ATLANTA — New bills introduced in the Georgia legislature would change how some HOPE scholarships and grants are awarded. The sponsor said the changes would mostly help lower income students access funds for college.
The legislation would tweak one of Georgia’s most popular government programs – which pays at least a portion of expenses for students enrolled at Georgia colleges.
HOPE uses proceeds from the Georgia Lottery to fund college expenses and pre-K programs for Georgia students. As more college-bound students have used HOPE, the program’s impact has been spread somewhat thin – especially at Georgia technical colleges, according to state Rep. Stacey Evans (D-Atlanta).
"Students in technical colleges are the most price-sensitive students. So, if you take away any little bit of their aid package, and it may knock them out of being able to go at all," Evans said in an interview with 11Alive.
One would allow students to use HOPE grants to pay for associate degree-level courses at state technical colleges.
Another would let students qualify for full-tuition Zell Miller HOPE scholarships after they enroll in college – if they can sustain a 3.3 grade point average for two consecutive semesters. The qualification would sidestep the 1200 SAT score requirement out of high school, which Evans said would help lower income students who tend to underperform on SATs.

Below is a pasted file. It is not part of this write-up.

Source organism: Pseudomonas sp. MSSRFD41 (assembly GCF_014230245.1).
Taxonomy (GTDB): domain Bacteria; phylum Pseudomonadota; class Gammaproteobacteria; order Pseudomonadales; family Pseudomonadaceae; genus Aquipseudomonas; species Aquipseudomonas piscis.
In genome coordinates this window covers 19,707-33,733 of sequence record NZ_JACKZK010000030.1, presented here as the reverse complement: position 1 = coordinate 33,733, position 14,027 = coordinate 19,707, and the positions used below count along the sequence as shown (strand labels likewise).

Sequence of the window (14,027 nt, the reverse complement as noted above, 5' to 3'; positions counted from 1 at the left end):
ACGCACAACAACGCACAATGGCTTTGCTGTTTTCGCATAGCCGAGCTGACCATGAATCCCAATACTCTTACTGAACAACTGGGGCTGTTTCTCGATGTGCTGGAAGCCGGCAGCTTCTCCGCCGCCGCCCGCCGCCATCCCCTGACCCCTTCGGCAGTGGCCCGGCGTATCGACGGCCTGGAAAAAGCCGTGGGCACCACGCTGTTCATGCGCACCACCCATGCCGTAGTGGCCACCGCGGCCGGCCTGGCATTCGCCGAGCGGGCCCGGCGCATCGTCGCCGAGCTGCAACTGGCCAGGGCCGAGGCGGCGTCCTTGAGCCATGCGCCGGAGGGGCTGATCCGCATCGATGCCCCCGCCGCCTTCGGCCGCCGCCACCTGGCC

"This is sort of my way around the SAT score, because I don’t think there’s political will at this point to get rid of it," said Evans, who added she would prefer to completely eliminate the SAT requirement.
Evans unsuccessfully ran for the Democratic nomination for governor in 2018. Her bio mentioned that she was the first in her family to attend college, which she said wouldn't have happened without HOPE. She's now an attorney in Atlanta.
HOPE can afford to expand its benefits, said budget analyst Jennifer Lee.
"We’ve managed the HOPE dollars very conservatively, and I would say too conservatively, considering the need that is out there today," said Lee, of the left-leaning Georgia Budget Policy Institute.
But conservative Georgia lawmakers have been slow to expand benefits to the popular HOPE program – in part because they don’t want to overpromise scholarships and grants that lottery revenue can’t deliver in the event of a slowdown.